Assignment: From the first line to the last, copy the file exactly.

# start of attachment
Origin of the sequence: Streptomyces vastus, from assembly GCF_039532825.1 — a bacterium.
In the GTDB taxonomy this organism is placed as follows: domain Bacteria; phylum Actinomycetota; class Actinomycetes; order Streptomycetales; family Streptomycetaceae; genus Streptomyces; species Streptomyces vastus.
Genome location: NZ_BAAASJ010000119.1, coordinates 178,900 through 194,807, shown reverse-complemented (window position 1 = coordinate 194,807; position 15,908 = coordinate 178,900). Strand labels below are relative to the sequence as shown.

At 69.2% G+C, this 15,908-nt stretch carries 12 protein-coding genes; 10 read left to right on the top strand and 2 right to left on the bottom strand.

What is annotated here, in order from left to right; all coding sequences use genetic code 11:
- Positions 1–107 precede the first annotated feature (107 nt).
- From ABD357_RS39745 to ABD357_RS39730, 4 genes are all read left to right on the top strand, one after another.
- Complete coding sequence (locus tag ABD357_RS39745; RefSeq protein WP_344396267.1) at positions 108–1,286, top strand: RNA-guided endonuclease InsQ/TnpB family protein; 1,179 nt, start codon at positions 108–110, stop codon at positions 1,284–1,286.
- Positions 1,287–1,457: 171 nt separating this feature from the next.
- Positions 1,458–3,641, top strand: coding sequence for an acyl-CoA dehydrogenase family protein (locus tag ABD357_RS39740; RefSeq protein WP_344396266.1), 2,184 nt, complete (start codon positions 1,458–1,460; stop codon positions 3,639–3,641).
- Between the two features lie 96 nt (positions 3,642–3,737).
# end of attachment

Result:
Origin of the sequence: Streptomyces vastus, from assembly GCF_039532825.1 — a bacterium.
In the GTDB taxonomy this organism is placed as follows: domain Bacteria; phylum Actinomycetota; class Actinomycetes; order Streptomycetales; family Streptomycetaceae; genus Streptomyces; species Streptomyces vastus.
Genome location: NZ_BAAASJ010000119.1, coordinates 178,900 through 194,807, shown reverse-complemented (window position 1 = coordinate 194,807; position 15,908 = coordinate 178,900). Strand labels below are relative to the sequence as shown.

At 69.2% G+C, this 15,908-nt stretch carries 12 protein-coding genes; 10 read left to right on the top strand and 2 right to left on the bottom strand.

What is annotated here, in order from left to right; all coding sequences use genetic code 11:
- Positions 1–107 precede the first annotated feature (107 nt).
- From ABD357_RS39745 to ABD357_RS39730, 4 genes are all read left to right on the top strand, one after another.
- Complete coding sequence (locus tag ABD357_RS39745; RefSeq protein WP_344396267.1) at positions 108–1,286, top strand: RNA-guided endonuclease InsQ/TnpB family protein; 1,179 nt, start codon at positions 108–110, stop codon at positions 1,284–1,286.
- Positions 1,287–1,457: 171 nt separating this feature from the next.
- Positions 1,458–3,641, top strand: coding sequence for an acyl-CoA dehydrogenase family protein (locus tag ABD357_RS39740; RefSeq protein WP_344396266.1), 2,184 nt, complete (start codon positions 1,458–1,460; stop codon positions 3,639–3,641).
- Between the two features lie 96 nt (positions 3,642–3,737).